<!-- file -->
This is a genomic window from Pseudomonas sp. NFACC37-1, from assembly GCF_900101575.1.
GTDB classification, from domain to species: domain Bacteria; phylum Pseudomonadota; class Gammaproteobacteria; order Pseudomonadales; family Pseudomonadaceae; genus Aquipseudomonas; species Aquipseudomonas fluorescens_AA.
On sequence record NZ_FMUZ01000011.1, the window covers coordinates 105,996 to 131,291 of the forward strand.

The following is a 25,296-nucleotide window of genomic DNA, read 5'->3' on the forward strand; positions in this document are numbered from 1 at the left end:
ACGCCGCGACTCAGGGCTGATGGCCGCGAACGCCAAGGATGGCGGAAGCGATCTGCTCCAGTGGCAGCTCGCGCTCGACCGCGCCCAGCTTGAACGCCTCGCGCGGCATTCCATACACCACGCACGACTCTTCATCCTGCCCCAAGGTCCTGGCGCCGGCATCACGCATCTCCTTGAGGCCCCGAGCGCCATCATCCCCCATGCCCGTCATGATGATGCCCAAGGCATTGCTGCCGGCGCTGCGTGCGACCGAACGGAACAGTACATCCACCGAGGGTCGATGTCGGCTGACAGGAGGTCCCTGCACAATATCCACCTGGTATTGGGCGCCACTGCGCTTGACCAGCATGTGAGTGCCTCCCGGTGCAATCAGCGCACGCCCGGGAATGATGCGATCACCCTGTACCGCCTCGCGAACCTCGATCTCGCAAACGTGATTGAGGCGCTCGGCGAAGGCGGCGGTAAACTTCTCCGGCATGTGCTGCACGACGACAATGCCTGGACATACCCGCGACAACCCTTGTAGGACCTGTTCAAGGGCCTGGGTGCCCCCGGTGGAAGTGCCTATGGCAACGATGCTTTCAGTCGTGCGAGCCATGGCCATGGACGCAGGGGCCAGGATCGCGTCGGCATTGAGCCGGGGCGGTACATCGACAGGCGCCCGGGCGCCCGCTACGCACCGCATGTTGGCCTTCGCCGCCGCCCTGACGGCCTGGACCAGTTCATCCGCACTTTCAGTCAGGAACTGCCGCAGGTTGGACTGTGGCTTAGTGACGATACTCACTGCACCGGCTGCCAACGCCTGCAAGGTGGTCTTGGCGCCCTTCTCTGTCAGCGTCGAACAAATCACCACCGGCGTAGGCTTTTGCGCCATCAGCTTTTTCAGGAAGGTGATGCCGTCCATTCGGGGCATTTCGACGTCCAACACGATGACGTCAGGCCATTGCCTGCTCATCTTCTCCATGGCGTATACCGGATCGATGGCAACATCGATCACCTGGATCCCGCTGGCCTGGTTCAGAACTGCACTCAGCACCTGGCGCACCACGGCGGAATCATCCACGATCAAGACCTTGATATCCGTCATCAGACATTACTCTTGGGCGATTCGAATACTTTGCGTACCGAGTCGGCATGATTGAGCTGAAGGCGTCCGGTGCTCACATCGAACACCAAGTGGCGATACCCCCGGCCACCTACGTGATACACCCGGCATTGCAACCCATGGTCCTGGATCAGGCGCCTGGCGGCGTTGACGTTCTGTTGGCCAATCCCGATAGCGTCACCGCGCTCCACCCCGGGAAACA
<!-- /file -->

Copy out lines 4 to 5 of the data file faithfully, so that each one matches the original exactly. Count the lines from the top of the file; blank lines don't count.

The following is a 25,296-nucleotide window of genomic DNA, read 5'->3' on the forward strand; positions in this document are numbered from 1 at the left end:
ACGCCGCGACTCAGGGCTGATGGCCGCGAACGCCAAGGATGGCGGAAGCGATCTGCTCCAGTGGCAGCTCGCGCTCGACCGCGCCCAGCTTGAACGCCTCGCGCGGCATTCCATACACCACGCACGACTCTTCATCCTGCCCCAAGGTCCTGGCGCCGGCATCACGCATCTCCTTGAGGCCCCGAGCGCCATCATCCCCCATGCCCGTCATGATGATGCCCAAGGCATTGCTGCCGGCGCTGCGTGCGACCGAACGGAACAGTACATCCACCGAGGGTCGATGTCGGCTGACAGGAGGTCCCTGCACAATATCCACCTGGTATTGGGCGCCACTGCGCTTGACCAGCATGTGAGTGCCTCCCGGTGCAATCAGCGCACGCCCGGGAATGATGCGATCACCCTGTACCGCCTCGCGAACCTCGATCTCGCAAACGTGATTGAGGCGCTCGGCGAAGGCGGCGGTAAACTTCTCCGGCATGTGCTGCACGACGACAATGCCTGGACATACCCGCGACAACCCTTGTAGGACCTGTTCAAGGGCCTGGGTGCCCCCGGTGGAAGTGCCTATGGCAACGATGCTTTCAGTCGTGCGAGCCATGGCCATGGACGCAGGGGCCAGGATCGCGTCGGCATTGAGCCGGGGCGGTACATCGACAGGCGCCCGGGCGCCCGCTACGCACCGCATGTTGGCCTTCGCCGCCGCCCTGACGGCCTGGACCAGTTCATCCGCACTTTCAGTCAGGAACTGCCGCAGGTTGGACTGTGGCTTAGTGACGATACTCACTGCACCGGCTGCCAACGCCTGCAAGGTGGTCTTGGCGCCCTTCTCTGTCAGCGTCGAACAAATCACCACCGGCGTAGGCTTTTGCGCCATCAGCTTTTTCAGGAAGGTGATGCCGTCCATTCGGGGCATTTCGACGTCCAACACGATGACGTCAGGCCATTGCCTGCTCATCTTCTCCATGGCGTATACCGGATCGATGGCAACATCGATCACCTGGATCCCGCTGGCCTGGTTCAGAACTGCACTCAGCACCTGGCGCACCACGGCGGAATCATCCACGATCAAGACCTTGATATCCGTCATCAGACATTACTCTTGGGCGATTCGAATACTTTGCGTACCGAGTCGGCATGATTGAGCTGAAGGCGTCCGGTGCTCACATCGAACACCAAGTGGCGATACCCCCGGCCACCTACGTGATACACCCGGCATTGCAACCCATGGTCCTGGATCAGGCGCCTGGCGGCGTTGACGTTCTGTTGGCCAATCCCGATAGCGTCACCGCGCTCCACCCCGGGAAACA